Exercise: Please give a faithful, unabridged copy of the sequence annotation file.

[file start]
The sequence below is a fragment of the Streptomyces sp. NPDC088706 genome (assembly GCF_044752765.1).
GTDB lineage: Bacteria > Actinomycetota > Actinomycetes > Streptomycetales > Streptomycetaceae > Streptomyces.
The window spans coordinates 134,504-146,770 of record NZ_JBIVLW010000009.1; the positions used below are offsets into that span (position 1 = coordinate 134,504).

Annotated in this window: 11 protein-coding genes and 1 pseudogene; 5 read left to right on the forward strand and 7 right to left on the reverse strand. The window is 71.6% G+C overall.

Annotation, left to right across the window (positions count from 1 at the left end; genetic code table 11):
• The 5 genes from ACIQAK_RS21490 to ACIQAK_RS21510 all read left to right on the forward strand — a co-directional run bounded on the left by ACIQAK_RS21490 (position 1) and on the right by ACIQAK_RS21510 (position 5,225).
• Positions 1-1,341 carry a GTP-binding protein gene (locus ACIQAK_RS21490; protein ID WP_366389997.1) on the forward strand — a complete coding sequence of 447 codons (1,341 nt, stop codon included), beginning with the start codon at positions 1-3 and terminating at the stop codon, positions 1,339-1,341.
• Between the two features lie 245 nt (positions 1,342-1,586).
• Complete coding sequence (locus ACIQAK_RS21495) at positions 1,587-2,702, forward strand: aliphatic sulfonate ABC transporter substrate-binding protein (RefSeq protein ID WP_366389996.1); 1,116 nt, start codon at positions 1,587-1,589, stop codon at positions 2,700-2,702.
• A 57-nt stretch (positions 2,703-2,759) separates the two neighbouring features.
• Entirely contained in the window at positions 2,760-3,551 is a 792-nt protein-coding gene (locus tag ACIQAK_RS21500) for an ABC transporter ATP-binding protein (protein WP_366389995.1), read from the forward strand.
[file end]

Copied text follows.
The sequence below is a fragment of the Streptomyces sp. NPDC088706 genome (assembly GCF_044752765.1).
GTDB lineage: Bacteria > Actinomycetota > Actinomycetes > Streptomycetales > Streptomycetaceae > Streptomyces.
The window spans coordinates 134,504-146,770 of record NZ_JBIVLW010000009.1; the positions used below are offsets into that span (position 1 = coordinate 134,504).

Annotated in this window: 11 protein-coding genes and 1 pseudogene; 5 read left to right on the forward strand and 7 right to left on the reverse strand. The window is 71.6% G+C overall.

Annotation, left to right across the window (positions count from 1 at the left end; genetic code table 11):
• The 5 genes from ACIQAK_RS21490 to ACIQAK_RS21510 all read left to right on the forward strand — a co-directional run bounded on the left by ACIQAK_RS21490 (position 1) and on the right by ACIQAK_RS21510 (position 5,225).
• Positions 1-1,341 carry a GTP-binding protein gene (locus ACIQAK_RS21490; protein ID WP_366389997.1) on the forward strand — a complete coding sequence of 447 codons (1,341 nt, stop codon included), beginning with the start codon at positions 1-3 and terminating at the stop codon, positions 1,339-1,341.
• Between the two features lie 245 nt (positions 1,342-1,586).
• Complete coding sequence (locus ACIQAK_RS21495) at positions 1,587-2,702, forward strand: aliphatic sulfonate ABC transporter substrate-binding protein (RefSeq protein ID WP_366389996.1); 1,116 nt, start codon at positions 1,587-1,589, stop codon at positions 2,700-2,702.
• A 57-nt stretch (positions 2,703-2,759) separates the two neighbouring features.
• Entirely contained in the window at positions 2,760-3,551 is a 792-nt protein-coding gene (locus tag ACIQAK_RS21500) for an ABC transporter ATP-binding protein (protein WP_366389995.1), read from the forward strand.